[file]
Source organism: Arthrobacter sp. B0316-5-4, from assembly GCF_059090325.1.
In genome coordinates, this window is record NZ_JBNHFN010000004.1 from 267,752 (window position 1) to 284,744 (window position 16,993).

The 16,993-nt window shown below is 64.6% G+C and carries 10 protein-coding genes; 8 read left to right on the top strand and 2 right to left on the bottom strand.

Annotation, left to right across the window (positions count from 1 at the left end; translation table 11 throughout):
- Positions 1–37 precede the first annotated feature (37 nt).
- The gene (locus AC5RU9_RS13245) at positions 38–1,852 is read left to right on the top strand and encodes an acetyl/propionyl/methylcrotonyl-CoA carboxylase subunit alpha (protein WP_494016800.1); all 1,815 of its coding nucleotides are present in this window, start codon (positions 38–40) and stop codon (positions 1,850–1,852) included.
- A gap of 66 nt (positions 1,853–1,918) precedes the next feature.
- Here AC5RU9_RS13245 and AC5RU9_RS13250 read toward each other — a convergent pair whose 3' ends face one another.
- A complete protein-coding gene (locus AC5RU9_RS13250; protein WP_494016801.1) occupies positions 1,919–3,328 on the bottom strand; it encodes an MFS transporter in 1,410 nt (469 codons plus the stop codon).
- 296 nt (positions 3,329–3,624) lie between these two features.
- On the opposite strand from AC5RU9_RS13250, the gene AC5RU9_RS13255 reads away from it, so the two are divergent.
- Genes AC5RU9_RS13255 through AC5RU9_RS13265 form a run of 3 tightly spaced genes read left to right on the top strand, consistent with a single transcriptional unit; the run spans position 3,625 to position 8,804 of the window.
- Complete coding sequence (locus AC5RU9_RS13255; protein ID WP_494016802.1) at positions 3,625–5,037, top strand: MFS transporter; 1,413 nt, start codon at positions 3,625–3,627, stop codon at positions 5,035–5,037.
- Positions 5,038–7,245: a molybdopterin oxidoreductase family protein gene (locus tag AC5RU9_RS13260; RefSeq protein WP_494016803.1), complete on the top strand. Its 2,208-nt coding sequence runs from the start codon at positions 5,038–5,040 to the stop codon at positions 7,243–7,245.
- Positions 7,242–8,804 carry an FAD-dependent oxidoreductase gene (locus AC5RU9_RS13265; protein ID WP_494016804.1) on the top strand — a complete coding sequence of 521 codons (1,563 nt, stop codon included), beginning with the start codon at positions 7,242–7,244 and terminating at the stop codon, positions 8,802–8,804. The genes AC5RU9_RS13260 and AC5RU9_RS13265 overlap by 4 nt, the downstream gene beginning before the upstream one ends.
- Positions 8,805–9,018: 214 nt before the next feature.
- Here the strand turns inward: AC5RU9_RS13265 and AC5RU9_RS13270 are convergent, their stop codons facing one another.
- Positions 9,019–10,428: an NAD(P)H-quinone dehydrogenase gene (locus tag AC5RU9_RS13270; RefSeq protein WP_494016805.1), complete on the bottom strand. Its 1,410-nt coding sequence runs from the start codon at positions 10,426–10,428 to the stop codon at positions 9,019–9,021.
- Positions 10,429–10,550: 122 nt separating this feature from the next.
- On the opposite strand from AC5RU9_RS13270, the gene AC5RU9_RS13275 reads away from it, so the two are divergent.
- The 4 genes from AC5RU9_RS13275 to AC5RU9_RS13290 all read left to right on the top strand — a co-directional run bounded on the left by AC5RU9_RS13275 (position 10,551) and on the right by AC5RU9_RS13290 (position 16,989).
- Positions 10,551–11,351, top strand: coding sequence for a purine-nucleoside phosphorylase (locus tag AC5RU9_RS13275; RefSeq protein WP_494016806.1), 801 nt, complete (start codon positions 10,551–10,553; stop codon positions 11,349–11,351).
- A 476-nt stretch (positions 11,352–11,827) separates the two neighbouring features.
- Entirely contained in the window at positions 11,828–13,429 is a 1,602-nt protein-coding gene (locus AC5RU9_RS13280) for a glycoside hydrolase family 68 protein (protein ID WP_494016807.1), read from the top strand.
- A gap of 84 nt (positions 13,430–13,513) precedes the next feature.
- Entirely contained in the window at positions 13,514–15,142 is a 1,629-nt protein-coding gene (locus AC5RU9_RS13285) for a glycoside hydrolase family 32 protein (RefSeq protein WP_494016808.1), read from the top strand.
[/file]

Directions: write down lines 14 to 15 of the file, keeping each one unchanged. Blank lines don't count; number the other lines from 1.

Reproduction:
- Positions 5,038–7,245: a molybdopterin oxidoreductase family protein gene (locus tag AC5RU9_RS13260; RefSeq protein WP_494016803.1), complete on the top strand. Its 2,208-nt coding sequence runs from the start codon at positions 5,038–5,040 to the stop codon at positions 7,243–7,245.
- Positions 7,242–8,804 carry an FAD-dependent oxidoreductase gene (locus AC5RU9_RS13265; protein ID WP_494016804.1) on the top strand — a complete coding sequence of 521 codons (1,563 nt, stop codon included), beginning with the start codon at positions 7,242–7,244 and terminating at the stop codon, positions 8,802–8,804. The genes AC5RU9_RS13260 and AC5RU9_RS13265 overlap by 4 nt, the downstream gene beginning before the upstream one ends.